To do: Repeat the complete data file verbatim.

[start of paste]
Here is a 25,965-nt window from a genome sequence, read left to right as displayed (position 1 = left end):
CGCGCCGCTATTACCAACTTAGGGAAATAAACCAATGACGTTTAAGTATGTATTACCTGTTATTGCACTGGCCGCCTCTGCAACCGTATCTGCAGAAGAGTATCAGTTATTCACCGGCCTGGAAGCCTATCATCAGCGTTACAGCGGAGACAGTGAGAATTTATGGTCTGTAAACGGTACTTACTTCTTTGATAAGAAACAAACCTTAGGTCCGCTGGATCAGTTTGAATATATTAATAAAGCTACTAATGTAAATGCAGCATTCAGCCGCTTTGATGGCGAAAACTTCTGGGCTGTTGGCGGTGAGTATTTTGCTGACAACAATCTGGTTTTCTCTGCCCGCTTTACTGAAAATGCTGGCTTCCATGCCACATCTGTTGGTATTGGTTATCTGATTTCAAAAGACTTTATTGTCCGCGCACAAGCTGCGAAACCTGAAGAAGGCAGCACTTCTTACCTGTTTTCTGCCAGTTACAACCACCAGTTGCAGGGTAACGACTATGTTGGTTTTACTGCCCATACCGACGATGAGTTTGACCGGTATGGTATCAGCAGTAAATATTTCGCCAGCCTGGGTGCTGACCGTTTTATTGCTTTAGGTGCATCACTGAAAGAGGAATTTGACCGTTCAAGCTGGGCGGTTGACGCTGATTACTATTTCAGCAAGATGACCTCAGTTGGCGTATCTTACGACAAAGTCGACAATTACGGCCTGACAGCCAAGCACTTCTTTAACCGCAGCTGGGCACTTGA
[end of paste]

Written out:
Here is a 25,965-nt window from a genome sequence, read left to right as displayed (position 1 = left end):
CGCGCCGCTATTACCAACTTAGGGAAATAAACCAATGACGTTTAAGTATGTATTACCTGTTATTGCACTGGCCGCCTCTGCAACCGTATCTGCAGAAGAGTATCAGTTATTCACCGGCCTGGAAGCCTATCATCAGCGTTACAGCGGAGACAGTGAGAATTTATGGTCTGTAAACGGTACTTACTTCTTTGATAAGAAACAAACCTTAGGTCCGCTGGATCAGTTTGAATATATTAATAAAGCTACTAATGTAAATGCAGCATTCAGCCGCTTTGATGGCGAAAACTTCTGGGCTGTTGGCGGTGAGTATTTTGCTGACAACAATCTGGTTTTCTCTGCCCGCTTTACTGAAAATGCTGGCTTCCATGCCACATCTGTTGGTATTGGTTATCTGATTTCAAAAGACTTTATTGTCCGCGCACAAGCTGCGAAACCTGAAGAAGGCAGCACTTCTTACCTGTTTTCTGCCAGTTACAACCACCAGTTGCAGGGTAACGACTATGTTGGTTTTACTGCCCATACCGACGATGAGTTTGACCGGTATGGTATCAGCAGTAAATATTTCGCCAGCCTGGGTGCTGACCGTTTTATTGCTTTAGGTGCATCACTGAAAGAGGAATTTGACCGTTCAAGCTGGGCGGTTGACGCTGATTACTATTTCAGCAAGATGACCTCAGTTGGCGTATCTTACGACAAAGTCGACAATTACGGCCTGACAGCCAAGCACTTCTTTAACCGCAGCTGGGCACTTGA